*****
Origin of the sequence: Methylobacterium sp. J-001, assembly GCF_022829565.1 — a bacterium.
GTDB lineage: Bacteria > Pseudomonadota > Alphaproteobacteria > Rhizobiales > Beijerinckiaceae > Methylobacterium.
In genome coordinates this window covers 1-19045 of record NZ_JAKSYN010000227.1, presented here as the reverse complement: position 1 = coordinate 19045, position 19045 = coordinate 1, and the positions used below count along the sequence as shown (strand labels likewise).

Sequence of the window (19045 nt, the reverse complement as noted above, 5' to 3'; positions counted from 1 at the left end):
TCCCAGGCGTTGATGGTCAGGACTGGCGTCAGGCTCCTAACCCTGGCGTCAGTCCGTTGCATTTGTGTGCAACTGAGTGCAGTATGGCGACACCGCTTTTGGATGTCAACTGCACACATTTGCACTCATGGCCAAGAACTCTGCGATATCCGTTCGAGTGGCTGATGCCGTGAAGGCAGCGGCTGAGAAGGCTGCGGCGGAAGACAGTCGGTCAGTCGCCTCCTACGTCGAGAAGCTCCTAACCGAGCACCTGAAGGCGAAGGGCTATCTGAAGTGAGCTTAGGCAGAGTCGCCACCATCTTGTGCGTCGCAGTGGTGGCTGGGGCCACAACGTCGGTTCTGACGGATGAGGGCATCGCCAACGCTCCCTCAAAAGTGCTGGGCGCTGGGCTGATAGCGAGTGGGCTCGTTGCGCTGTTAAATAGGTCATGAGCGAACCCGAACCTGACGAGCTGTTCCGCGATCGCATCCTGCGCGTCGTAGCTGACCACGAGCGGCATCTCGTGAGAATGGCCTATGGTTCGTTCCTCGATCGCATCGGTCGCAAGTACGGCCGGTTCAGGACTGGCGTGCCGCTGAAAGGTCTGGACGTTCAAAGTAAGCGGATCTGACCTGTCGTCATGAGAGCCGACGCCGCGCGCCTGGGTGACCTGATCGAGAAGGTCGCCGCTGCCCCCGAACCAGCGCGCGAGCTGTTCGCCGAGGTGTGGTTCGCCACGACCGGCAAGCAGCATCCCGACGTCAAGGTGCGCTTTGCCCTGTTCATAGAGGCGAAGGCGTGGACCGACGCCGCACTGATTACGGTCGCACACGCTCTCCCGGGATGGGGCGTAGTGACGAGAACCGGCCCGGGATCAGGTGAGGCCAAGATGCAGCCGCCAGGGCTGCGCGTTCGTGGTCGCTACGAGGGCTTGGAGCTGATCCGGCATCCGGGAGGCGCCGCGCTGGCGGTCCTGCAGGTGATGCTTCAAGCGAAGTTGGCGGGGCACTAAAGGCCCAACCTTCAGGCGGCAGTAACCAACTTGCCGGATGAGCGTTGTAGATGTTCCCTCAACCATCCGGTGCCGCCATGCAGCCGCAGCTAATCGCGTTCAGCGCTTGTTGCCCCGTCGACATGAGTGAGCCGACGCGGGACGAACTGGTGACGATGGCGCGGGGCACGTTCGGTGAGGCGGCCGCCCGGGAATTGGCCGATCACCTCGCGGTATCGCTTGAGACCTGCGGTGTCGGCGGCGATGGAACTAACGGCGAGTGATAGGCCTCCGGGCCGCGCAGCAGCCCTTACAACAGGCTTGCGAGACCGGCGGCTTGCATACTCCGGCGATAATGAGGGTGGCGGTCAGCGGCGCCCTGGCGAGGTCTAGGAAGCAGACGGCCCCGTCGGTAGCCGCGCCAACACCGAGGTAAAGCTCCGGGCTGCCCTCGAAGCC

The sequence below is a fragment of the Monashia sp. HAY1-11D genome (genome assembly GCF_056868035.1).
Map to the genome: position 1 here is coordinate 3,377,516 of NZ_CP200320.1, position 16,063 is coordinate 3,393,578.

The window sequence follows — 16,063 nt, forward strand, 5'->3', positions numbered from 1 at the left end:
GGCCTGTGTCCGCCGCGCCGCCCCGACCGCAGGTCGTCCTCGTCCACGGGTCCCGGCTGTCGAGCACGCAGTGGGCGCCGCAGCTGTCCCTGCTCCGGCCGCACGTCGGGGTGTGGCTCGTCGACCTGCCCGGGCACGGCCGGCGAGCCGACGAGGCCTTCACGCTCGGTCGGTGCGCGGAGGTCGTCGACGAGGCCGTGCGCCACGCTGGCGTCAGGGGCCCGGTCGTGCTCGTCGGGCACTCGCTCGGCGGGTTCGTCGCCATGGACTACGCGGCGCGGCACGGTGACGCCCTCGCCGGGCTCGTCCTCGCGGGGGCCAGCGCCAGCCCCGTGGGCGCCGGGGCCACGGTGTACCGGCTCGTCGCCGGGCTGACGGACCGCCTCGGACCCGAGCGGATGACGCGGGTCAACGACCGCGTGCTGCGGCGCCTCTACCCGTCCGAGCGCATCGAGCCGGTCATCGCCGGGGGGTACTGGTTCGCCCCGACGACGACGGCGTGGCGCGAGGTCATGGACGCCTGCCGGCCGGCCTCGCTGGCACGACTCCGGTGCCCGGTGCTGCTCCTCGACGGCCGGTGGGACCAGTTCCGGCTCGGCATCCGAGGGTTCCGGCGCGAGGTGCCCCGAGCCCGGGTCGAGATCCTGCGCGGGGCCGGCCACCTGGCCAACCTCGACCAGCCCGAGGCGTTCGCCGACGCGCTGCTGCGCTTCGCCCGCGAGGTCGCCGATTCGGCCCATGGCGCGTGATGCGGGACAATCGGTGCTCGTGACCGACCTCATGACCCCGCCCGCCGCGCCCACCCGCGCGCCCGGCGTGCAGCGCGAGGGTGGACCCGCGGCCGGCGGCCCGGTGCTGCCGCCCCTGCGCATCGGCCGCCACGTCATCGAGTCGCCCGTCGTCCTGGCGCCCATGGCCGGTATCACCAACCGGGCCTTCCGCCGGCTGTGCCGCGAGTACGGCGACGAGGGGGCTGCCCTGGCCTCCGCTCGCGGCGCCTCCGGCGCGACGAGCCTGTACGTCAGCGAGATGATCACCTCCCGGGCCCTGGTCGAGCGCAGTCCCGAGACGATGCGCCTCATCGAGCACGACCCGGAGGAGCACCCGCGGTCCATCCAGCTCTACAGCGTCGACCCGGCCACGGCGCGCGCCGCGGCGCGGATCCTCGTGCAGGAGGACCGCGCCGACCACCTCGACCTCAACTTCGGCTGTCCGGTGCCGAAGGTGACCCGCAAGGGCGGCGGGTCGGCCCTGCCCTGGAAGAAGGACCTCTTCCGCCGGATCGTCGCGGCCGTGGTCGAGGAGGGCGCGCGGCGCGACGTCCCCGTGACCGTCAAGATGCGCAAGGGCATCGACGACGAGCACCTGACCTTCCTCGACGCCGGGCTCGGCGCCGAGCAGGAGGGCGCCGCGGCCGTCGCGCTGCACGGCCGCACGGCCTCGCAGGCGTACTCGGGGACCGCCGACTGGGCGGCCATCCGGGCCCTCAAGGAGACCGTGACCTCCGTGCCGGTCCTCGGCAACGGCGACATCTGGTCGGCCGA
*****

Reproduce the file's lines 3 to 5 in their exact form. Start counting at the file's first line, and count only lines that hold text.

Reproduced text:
In genome coordinates this window covers 1-19045 of record NZ_JAKSYN010000227.1, presented here as the reverse complement: position 1 = coordinate 19045, position 19045 = coordinate 1, and the positions used below count along the sequence as shown (strand labels likewise).

Sequence of the window (19045 nt, the reverse complement as noted above, 5' to 3'; positions counted from 1 at the left end):
TCCCAGGCGTTGATGGTCAGGACTGGCGTCAGGCTCCTAACCCTGGCGTCAGTCCGTTGCATTTGTGTGCAACTGAGTGCAGTATGGCGACACCGCTTTTGGATGTCAACTGCACACATTTGCACTCATGGCCAAGAACTCTGCGATATCCGTTCGAGTGGCTGATGCCGTGAAGGCAGCGGCTGAGAAGGCTGCGGCGGAAGACAGTCGGTCAGTCGCCTCCTACGTCGAGAAGCTCCTAACCGAGCACCTGAAGGCGAAGGGCTATCTGAAGTGAGCTTAGGCAGAGTCGCCACCATCTTGTGCGTCGCAGTGGTGGCTGGGGCCACAACGTCGGTTCTGACGGATGAGGGCATCGCCAACGCTCCCTCAAAAGTGCTGGGCGCTGGGCTGATAGCGAGTGGGCTCGTTGCGCTGTTAAATAGGTCATGAGCGAACCCGAACCTGACGAGCTGTTCCGCGATCGCATCCTGCGCGTCGTAGCTGACCACGAGCGGCATCTCGTGAGAATGGCCTATGGTTCGTTCCTCGATCGCATCGGTCGCAAGTACGGCCGGTTCAGGACTGGCGTGCCGCTGAAAGGTCTGGACGTTCAAAGTAAGCGGATCTGACCTGTCGTCATGAGAGCCGACGCCGCGCGCCTGGGTGACCTGATCGAGAAGGTCGCCGCTGCCCCCGAACCAGCGCGCGAGCTGTTCGCCGAGGTGTGGTTCGCCACGACCGGCAAGCAGCATCCCGACGTCAAGGTGCGCTTTGCCCTGTTCATAGAGGCGAAGGCGTGGACCGACGCCGCACTGATTACGGTCGCACACGCTCTCCCGGGATGGGGCGTAGTGACGAGAACCGGCCCGGGATCAGGTGAGGCCAAGATGCAGCCGCCAGGGCTGCGCGTTCGTGGTCGCTACGAGGGCTTGGAGCTGATCCGGCATCCGGGAGGCGCCGCGCTGGCGGTCCTGCAGGTGATGCTTCAAGCGAAGTTGGCGGGGCACTAAAGGCCCAACCTTCAGGCGGCAGTAACCAACTTGCCGGATGAGCGTTGTAGATGTTCCCTCAACCATCCGGTGCCGCCATGCAGCCGCAGCTAATCGCGTTCAGCGCTTGTTGCCCCGTCGACATGAGTGAGCCGACGCGGGACGAACTGGTGACGATGGCGCGGGGCACGTTCGGTGAGGCGGCCGCCCGGGAATTGGCCGATCACCTCGCGGTATCGCTTGAGACCTGCGGTGTCGGCGGCGATGGAACTAACGGCGAGTGATAGGCCTCCGGGCCGCGCAGCAGCCCTTACAACAGGCTTGCGAGACCGGCGGCTTGCATACTCCGGCGATAATGAGGGTGGCGGTCAGCGGCGCCCTGGCGAGGTCTAGGAAGCAGACGGCCCCGTCGGTAGCCGCGCCAACACCGAGGTAAAGCTCCGGGCTGCCCTCGAAGCC